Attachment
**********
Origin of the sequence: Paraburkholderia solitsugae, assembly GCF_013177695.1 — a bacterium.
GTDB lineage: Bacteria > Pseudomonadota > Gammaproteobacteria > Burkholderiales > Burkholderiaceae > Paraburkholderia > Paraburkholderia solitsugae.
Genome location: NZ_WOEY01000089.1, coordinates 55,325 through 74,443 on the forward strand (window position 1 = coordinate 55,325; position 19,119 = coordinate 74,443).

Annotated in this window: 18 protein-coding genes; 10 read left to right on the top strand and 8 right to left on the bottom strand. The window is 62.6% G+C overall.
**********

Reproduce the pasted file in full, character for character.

Origin of the sequence: Paraburkholderia solitsugae, assembly GCF_013177695.1 — a bacterium.
GTDB lineage: Bacteria > Pseudomonadota > Gammaproteobacteria > Burkholderiales > Burkholderiaceae > Paraburkholderia > Paraburkholderia solitsugae.
Genome location: NZ_WOEY01000089.1, coordinates 55,325 through 74,443 on the forward strand (window position 1 = coordinate 55,325; position 19,119 = coordinate 74,443).

Annotated in this window: 18 protein-coding genes; 10 read left to right on the top strand and 8 right to left on the bottom strand. The window is 62.6% G+C overall.